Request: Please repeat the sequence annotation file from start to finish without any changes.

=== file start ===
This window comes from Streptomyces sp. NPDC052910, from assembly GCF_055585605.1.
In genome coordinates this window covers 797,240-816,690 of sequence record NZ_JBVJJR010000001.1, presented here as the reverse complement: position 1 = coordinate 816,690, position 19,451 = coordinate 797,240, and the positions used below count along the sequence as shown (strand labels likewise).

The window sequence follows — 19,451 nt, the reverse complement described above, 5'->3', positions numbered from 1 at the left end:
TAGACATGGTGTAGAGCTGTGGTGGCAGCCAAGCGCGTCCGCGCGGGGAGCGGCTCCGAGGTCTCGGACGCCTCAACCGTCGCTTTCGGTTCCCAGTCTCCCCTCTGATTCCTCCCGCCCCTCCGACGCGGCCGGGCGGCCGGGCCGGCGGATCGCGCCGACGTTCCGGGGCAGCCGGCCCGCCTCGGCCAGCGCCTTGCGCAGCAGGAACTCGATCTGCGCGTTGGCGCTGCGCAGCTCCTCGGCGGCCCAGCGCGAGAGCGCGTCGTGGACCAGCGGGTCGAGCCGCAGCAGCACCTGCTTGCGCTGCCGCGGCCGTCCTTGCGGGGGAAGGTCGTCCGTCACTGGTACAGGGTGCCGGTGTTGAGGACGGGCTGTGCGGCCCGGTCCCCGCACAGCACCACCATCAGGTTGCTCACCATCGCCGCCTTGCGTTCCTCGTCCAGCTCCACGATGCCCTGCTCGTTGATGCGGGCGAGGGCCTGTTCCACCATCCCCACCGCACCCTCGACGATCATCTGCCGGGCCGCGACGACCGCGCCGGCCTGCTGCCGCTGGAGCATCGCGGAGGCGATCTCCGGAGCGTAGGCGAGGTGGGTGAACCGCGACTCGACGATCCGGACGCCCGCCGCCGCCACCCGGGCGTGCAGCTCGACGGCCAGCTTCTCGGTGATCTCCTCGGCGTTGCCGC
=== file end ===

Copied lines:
This window comes from Streptomyces sp. NPDC052910, from assembly GCF_055585605.1.
In genome coordinates this window covers 797,240-816,690 of sequence record NZ_JBVJJR010000001.1, presented here as the reverse complement: position 1 = coordinate 816,690, position 19,451 = coordinate 797,240, and the positions used below count along the sequence as shown (strand labels likewise).

The window sequence follows — 19,451 nt, the reverse complement described above, 5'->3', positions numbered from 1 at the left end:
TAGACATGGTGTAGAGCTGTGGTGGCAGCCAAGCGCGTCCGCGCGGGGAGCGGCTCCGAGGTCTCGGACGCCTCAACCGTCGCTTTCGGTTCCCAGTCTCCCCTCTGATTCCTCCCGCCCCTCCGACGCGGCCGGGCGGCCGGGCCGGCGGATCGCGCCGACGTTCCGGGGCAGCCGGCCCGCCTCGGCCAGCGCCTTGCGCAGCAGGAACTCGATCTGCGCGTTGGCGCTGCGCAGCTCCTCGGCGGCCCAGCGCGAGAGCGCGTCGTGGACCAGCGGGTCGAGCCGCAGCAGCACCTGCTTGCGCTGCCGCGGCCGTCCTTGCGGGGGAAGGTCGTCCGTCACTGGTACAGGGTGCCGGTGTTGAGGACGGGCTGTGCGGCCCGGTCCCCGCACAGCACCACCATCAGGTTGCTCACCATCGCCGCCTTGCGTTCCTCGTCCAGCTCCACGATGCCCTGCTCGTTGATGCGGGCGAGGGCCTGTTCCACCATCCCCACCGCACCCTCGACGATCATCTGCCGGGCCGCGACGACCGCGCCGGCCTGCTGCCGCTGGAGCATCGCGGAGGCGATCTCCGGAGCGTAGGCGAGGTGGGTGAACCGCGACTCGACGATCCGGACGCCCGCCGCCGCCACCCGGGCGTGCAGCTCGACGGCCAGCTTCTCGGTGATCTCCTCGGCGTTGCCGC